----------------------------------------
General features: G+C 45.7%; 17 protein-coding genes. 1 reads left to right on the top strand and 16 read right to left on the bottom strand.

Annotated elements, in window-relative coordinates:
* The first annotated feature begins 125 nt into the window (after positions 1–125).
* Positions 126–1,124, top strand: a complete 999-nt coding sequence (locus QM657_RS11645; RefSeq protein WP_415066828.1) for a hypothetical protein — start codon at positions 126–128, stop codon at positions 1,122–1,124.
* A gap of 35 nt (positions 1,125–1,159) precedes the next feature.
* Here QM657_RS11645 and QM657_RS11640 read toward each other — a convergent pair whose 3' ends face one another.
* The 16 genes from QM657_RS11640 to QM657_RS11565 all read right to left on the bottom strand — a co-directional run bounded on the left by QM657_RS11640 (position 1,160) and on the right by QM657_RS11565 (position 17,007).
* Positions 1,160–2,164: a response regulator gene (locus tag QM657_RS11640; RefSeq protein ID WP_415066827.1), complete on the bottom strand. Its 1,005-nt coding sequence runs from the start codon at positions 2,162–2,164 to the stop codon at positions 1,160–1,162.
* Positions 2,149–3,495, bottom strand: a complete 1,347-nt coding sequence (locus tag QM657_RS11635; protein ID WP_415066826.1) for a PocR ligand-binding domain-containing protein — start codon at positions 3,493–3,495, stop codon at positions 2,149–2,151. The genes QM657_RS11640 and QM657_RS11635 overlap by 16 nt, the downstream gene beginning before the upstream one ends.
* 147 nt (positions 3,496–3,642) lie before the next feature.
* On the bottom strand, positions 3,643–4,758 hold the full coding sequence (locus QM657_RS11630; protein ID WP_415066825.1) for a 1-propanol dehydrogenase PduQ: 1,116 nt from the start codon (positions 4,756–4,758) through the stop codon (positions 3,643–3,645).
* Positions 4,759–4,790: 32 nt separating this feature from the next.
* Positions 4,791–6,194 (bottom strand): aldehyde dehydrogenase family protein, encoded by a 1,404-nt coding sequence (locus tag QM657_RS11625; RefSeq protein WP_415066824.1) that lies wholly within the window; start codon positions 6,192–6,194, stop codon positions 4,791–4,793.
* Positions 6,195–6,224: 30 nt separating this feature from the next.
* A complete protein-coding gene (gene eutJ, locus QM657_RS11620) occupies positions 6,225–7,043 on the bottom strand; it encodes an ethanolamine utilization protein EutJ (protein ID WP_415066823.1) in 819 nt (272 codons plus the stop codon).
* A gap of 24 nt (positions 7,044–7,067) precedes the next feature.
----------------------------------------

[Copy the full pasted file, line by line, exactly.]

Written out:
General features: G+C 45.7%; 17 protein-coding genes. 1 reads left to right on the top strand and 16 read right to left on the bottom strand.

Annotated elements, in window-relative coordinates:
* The first annotated feature begins 125 nt into the window (after positions 1–125).
* Positions 126–1,124, top strand: a complete 999-nt coding sequence (locus QM657_RS11645; RefSeq protein WP_415066828.1) for a hypothetical protein — start codon at positions 126–128, stop codon at positions 1,122–1,124.
* A gap of 35 nt (positions 1,125–1,159) precedes the next feature.
* Here QM657_RS11645 and QM657_RS11640 read toward each other — a convergent pair whose 3' ends face one another.
* The 16 genes from QM657_RS11640 to QM657_RS11565 all read right to left on the bottom strand — a co-directional run bounded on the left by QM657_RS11640 (position 1,160) and on the right by QM657_RS11565 (position 17,007).
* Positions 1,160–2,164: a response regulator gene (locus tag QM657_RS11640; RefSeq protein ID WP_415066827.1), complete on the bottom strand. Its 1,005-nt coding sequence runs from the start codon at positions 2,162–2,164 to the stop codon at positions 1,160–1,162.
* Positions 2,149–3,495, bottom strand: a complete 1,347-nt coding sequence (locus tag QM657_RS11635; protein ID WP_415066826.1) for a PocR ligand-binding domain-containing protein — start codon at positions 3,493–3,495, stop codon at positions 2,149–2,151. The genes QM657_RS11640 and QM657_RS11635 overlap by 16 nt, the downstream gene beginning before the upstream one ends.
* 147 nt (positions 3,496–3,642) lie before the next feature.
* On the bottom strand, positions 3,643–4,758 hold the full coding sequence (locus QM657_RS11630; protein ID WP_415066825.1) for a 1-propanol dehydrogenase PduQ: 1,116 nt from the start codon (positions 4,756–4,758) through the stop codon (positions 3,643–3,645).
* Positions 4,759–4,790: 32 nt separating this feature from the next.
* Positions 4,791–6,194 (bottom strand): aldehyde dehydrogenase family protein, encoded by a 1,404-nt coding sequence (locus tag QM657_RS11625; RefSeq protein WP_415066824.1) that lies wholly within the window; start codon positions 6,192–6,194, stop codon positions 4,791–4,793.
* Positions 6,195–6,224: 30 nt separating this feature from the next.
* A complete protein-coding gene (gene eutJ, locus QM657_RS11620) occupies positions 6,225–7,043 on the bottom strand; it encodes an ethanolamine utilization protein EutJ (protein ID WP_415066823.1) in 819 nt (272 codons plus the stop codon).
* A gap of 24 nt (positions 7,044–7,067) precedes the next feature.